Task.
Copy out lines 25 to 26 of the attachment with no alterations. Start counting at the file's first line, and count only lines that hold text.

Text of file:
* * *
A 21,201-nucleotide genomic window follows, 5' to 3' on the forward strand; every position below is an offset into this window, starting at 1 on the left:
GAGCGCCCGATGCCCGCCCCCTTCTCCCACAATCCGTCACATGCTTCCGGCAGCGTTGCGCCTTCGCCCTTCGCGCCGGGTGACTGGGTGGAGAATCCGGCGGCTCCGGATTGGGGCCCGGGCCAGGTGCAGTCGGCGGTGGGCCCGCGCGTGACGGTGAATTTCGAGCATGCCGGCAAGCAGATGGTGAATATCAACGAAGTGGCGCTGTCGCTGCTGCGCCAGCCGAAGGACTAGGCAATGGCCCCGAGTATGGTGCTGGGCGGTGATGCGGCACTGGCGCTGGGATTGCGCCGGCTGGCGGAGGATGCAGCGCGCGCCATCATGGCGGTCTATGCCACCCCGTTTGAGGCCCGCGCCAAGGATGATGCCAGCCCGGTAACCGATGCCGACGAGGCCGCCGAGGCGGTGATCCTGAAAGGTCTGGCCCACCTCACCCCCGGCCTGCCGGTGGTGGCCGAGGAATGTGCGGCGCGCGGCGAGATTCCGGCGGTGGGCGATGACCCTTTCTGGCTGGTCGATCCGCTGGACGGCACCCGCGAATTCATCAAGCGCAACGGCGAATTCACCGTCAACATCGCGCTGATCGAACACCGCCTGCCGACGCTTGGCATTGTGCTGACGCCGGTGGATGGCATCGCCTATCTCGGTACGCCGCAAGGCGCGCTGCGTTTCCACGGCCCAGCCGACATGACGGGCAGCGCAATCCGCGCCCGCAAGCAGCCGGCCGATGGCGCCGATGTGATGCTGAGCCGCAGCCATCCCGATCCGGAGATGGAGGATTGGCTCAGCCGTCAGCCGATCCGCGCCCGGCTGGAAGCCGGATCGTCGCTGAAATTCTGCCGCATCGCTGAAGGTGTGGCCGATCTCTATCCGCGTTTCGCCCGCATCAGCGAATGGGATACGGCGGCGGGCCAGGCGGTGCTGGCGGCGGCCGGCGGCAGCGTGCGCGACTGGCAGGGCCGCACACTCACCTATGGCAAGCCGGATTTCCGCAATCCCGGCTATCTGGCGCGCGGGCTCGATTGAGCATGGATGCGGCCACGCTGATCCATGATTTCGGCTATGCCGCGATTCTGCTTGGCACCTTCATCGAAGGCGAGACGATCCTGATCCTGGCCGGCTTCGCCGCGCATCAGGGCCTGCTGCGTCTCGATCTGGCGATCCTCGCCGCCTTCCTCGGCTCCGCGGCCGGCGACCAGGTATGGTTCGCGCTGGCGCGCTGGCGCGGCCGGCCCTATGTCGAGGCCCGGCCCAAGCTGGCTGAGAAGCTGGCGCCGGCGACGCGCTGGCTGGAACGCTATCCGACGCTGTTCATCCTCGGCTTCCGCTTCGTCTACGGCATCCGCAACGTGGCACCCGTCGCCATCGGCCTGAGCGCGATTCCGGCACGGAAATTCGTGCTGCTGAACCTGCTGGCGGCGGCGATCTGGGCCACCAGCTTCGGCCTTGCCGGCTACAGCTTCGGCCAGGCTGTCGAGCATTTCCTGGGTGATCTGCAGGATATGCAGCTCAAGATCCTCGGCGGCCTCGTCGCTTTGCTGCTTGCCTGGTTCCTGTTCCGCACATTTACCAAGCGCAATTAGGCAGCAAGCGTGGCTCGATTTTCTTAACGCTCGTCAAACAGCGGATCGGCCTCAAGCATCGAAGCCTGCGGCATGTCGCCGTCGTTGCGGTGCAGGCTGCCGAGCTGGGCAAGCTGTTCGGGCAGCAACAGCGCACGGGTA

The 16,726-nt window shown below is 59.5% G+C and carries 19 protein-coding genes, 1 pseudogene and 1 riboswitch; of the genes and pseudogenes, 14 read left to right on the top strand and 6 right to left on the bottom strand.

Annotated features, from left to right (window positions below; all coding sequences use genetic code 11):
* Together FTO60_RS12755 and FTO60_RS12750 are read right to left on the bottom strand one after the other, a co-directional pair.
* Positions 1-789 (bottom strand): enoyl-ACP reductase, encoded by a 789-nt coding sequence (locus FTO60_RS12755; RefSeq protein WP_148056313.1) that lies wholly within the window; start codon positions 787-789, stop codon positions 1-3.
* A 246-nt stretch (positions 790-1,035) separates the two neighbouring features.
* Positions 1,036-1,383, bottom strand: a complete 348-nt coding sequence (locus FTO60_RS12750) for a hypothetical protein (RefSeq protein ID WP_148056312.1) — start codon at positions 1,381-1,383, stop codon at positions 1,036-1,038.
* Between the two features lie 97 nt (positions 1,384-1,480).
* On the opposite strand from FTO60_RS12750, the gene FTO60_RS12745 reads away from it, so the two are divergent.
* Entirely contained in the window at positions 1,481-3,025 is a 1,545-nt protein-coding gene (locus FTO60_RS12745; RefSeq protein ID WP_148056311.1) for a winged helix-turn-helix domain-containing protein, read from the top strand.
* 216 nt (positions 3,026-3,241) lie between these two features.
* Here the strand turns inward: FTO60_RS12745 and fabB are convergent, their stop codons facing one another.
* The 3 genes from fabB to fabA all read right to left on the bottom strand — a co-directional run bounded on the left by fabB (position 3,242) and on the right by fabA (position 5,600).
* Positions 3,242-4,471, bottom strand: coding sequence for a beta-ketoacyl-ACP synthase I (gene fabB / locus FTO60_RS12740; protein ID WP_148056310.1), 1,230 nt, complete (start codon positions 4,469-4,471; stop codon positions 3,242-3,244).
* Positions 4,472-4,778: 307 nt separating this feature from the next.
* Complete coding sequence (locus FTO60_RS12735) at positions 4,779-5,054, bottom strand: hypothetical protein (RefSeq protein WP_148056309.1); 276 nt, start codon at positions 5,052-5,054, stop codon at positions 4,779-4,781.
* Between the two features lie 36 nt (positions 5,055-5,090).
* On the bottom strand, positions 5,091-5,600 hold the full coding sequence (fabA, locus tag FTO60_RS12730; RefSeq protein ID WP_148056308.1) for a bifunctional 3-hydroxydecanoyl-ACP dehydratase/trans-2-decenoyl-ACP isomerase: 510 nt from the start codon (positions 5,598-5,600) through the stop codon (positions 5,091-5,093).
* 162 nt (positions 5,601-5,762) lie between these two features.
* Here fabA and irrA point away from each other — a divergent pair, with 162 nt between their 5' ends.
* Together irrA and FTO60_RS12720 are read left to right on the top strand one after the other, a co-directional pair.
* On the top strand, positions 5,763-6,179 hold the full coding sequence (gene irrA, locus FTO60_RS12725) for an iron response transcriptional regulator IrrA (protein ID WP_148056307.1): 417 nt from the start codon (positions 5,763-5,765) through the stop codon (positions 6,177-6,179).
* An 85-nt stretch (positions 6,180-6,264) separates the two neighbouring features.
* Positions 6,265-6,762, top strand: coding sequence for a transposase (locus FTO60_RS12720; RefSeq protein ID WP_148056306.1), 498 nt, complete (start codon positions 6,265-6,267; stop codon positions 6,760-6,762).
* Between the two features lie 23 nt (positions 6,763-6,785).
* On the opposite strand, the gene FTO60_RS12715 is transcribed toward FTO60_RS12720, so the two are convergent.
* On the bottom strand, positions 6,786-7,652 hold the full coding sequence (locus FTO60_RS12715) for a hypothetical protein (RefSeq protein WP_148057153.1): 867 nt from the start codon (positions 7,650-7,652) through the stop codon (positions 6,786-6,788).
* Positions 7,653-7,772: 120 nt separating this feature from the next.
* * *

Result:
* Positions 6,265-6,762, top strand: coding sequence for a transposase (locus FTO60_RS12720; RefSeq protein ID WP_148056306.1), 498 nt, complete (start codon positions 6,265-6,267; stop codon positions 6,760-6,762).
* Between the two features lie 23 nt (positions 6,763-6,785).